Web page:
A Combine the two sodium valence atomic orbitals to produce bonding and antibonding molecular orbitals. Draw the molecular orbital energy-level diagram for this system.
B Determine the total number of valence electrons in the Na_{2}^{−} ion. Fill the molecular orbitals in the energy-level diagram beginning with the orbital with the lowest energy. Be sure to obey the Pauli principle and Hund’s rule while doing so.
C Calculate the bond order and predict whether the species is stable.
Solution:
A Because sodium has a [Ne]3s^{1} electron configuration, the molecular orbital energy-level diagram is qualitatively identical to the diagram for the interaction of two 1s atomic orbitals. B The Na_{2}^{−} ion has a total of three valence electrons (one from each Na atom and one for the negative charge), resulting in a filled σ_{3}_{s} molecular orbital, a half-filled ${\sigma}_{3s}^{*}$ molecular orbital, and a ${\left({\sigma}_{3s}\right)}^{2}{\left({\sigma}_{3s}^{*}\right)}^{1}$ electron configuration.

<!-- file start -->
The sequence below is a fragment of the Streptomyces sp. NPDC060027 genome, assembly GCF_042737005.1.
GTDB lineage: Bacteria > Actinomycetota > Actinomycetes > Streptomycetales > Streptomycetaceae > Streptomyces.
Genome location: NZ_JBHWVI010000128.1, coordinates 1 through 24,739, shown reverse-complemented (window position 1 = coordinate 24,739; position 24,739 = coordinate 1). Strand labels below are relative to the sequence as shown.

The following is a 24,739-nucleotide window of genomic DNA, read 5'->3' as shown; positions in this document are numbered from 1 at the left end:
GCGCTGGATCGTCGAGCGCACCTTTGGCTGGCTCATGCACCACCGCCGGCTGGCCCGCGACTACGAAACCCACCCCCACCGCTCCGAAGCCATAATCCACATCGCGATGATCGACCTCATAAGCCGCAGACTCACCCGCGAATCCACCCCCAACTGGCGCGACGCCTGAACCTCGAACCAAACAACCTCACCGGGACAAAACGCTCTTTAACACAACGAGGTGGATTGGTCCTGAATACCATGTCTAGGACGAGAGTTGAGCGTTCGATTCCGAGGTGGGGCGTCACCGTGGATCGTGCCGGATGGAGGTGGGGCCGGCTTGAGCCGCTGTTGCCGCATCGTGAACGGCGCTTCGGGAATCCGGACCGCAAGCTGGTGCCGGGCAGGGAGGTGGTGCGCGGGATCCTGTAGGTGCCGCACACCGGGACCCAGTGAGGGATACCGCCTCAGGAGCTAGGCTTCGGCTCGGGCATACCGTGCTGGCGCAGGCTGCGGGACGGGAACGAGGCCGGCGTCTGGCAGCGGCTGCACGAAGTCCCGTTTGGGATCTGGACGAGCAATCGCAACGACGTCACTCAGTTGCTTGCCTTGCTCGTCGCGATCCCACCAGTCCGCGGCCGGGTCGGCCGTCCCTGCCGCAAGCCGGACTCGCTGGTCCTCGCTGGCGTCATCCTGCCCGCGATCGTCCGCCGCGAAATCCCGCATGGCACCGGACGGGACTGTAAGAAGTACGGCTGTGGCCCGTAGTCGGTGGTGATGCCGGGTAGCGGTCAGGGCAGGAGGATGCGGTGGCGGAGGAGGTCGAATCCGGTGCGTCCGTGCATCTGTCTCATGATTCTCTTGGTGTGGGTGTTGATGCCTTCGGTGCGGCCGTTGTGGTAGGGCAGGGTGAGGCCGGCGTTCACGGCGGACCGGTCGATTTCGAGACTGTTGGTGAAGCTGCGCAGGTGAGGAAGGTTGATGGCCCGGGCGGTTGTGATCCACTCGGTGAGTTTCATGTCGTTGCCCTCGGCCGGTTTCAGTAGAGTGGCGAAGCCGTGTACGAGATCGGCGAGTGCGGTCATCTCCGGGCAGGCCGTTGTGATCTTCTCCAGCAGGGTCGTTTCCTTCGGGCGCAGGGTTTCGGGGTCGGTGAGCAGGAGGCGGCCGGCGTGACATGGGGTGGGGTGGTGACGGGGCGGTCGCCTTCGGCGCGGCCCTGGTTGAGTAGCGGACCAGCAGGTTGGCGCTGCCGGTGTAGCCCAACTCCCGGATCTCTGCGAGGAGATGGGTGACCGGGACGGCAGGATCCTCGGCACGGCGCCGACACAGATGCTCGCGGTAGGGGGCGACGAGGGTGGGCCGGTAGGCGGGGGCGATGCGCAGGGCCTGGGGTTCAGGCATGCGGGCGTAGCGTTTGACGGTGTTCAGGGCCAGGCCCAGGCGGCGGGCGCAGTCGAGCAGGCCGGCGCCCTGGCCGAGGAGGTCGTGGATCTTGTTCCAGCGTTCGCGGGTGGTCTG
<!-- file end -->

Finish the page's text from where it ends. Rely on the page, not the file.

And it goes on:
C The bond order is $(2-1)\xf72=\frac{1}{2}\text{.}$ With a fractional bond order, we predict that the Na_{2}^{−} ion exists but is highly reactive.
Exercise
Use a qualitative molecular orbital energy-level diagram to predict the valence electron configuration, bond order, and likely existence of the Ca_{2}^{+} ion.
Answer: Ca_{2}^{+} has a ${\left({\sigma}_{4s}\right)}^{2}{\left({\sigma}_{4s}^{*}\right)}^{1}$ electron configuration and a bond order of $\frac{1}{2}$ and should exist.
Atomic orbitals other than ns orbitals can also interact to form molecular orbitals. Because individual p, d, and f orbitals are not spherically symmetrical, however, we need to define a coordinate system so we know which lobes are interacting in three-dimensional space. Recall from Chapter 6 "The Structure of Atoms", Section 6.5 "Atomic Orbitals and Their Energies" that for each np subshell, for example, there are np_{x}, np_{y}, and np_{z} orbitals (Figure 6.25 "The Three Equivalent 2"). All have the same energy and are therefore degenerate, but they have different spatial orientations.